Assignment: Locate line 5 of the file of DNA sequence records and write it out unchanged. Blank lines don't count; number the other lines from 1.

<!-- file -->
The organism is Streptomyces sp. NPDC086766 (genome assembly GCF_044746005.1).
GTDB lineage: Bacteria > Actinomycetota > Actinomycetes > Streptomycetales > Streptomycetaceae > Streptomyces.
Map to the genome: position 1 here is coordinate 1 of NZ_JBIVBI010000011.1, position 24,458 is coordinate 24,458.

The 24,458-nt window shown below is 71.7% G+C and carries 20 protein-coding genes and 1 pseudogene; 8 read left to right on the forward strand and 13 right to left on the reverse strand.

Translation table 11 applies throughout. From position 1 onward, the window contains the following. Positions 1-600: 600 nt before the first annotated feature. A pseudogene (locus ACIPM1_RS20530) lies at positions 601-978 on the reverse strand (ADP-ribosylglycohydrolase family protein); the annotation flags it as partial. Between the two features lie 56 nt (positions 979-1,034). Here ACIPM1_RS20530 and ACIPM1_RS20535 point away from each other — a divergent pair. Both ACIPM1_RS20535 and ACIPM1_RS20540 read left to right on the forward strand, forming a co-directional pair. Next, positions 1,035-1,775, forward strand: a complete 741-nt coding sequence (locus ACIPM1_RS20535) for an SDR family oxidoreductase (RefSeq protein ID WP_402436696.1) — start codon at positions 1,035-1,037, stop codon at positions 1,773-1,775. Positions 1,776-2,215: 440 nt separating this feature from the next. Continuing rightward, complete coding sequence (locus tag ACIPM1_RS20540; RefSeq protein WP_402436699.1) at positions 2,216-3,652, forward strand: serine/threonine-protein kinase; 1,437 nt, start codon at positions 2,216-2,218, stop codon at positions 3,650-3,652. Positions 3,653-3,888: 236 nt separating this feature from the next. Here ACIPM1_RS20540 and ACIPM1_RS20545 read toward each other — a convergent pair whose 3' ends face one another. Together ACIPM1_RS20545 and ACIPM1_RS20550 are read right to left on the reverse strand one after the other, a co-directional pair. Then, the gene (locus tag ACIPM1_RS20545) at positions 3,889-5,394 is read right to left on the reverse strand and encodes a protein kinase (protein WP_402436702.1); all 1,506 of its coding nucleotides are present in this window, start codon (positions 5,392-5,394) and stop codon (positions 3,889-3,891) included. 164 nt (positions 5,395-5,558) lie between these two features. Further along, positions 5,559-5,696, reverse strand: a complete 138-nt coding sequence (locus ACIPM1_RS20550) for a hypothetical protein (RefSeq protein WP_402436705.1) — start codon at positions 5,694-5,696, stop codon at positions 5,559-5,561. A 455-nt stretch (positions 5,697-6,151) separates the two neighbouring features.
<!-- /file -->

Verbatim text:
Translation table 11 applies throughout. From position 1 onward, the window contains the following. Positions 1-600: 600 nt before the first annotated feature. A pseudogene (locus ACIPM1_RS20530) lies at positions 601-978 on the reverse strand (ADP-ribosylglycohydrolase family protein); the annotation flags it as partial. Between the two features lie 56 nt (positions 979-1,034). Here ACIPM1_RS20530 and ACIPM1_RS20535 point away from each other — a divergent pair. Both ACIPM1_RS20535 and ACIPM1_RS20540 read left to right on the forward strand, forming a co-directional pair. Next, positions 1,035-1,775, forward strand: a complete 741-nt coding sequence (locus ACIPM1_RS20535) for an SDR family oxidoreductase (RefSeq protein ID WP_402436696.1) — start codon at positions 1,035-1,037, stop codon at positions 1,773-1,775. Positions 1,776-2,215: 440 nt separating this feature from the next. Continuing rightward, complete coding sequence (locus tag ACIPM1_RS20540; RefSeq protein WP_402436699.1) at positions 2,216-3,652, forward strand: serine/threonine-protein kinase; 1,437 nt, start codon at positions 2,216-2,218, stop codon at positions 3,650-3,652. Positions 3,653-3,888: 236 nt separating this feature from the next. Here ACIPM1_RS20540 and ACIPM1_RS20545 read toward each other — a convergent pair whose 3' ends face one another. Together ACIPM1_RS20545 and ACIPM1_RS20550 are read right to left on the reverse strand one after the other, a co-directional pair. Then, the gene (locus tag ACIPM1_RS20545) at positions 3,889-5,394 is read right to left on the reverse strand and encodes a protein kinase (protein WP_402436702.1); all 1,506 of its coding nucleotides are present in this window, start codon (positions 5,392-5,394) and stop codon (positions 3,889-3,891) included. 164 nt (positions 5,395-5,558) lie between these two features. Further along, positions 5,559-5,696, reverse strand: a complete 138-nt coding sequence (locus ACIPM1_RS20550) for a hypothetical protein (RefSeq protein WP_402436705.1) — start codon at positions 5,694-5,696, stop codon at positions 5,559-5,561. A 455-nt stretch (positions 5,697-6,151) separates the two neighbouring features.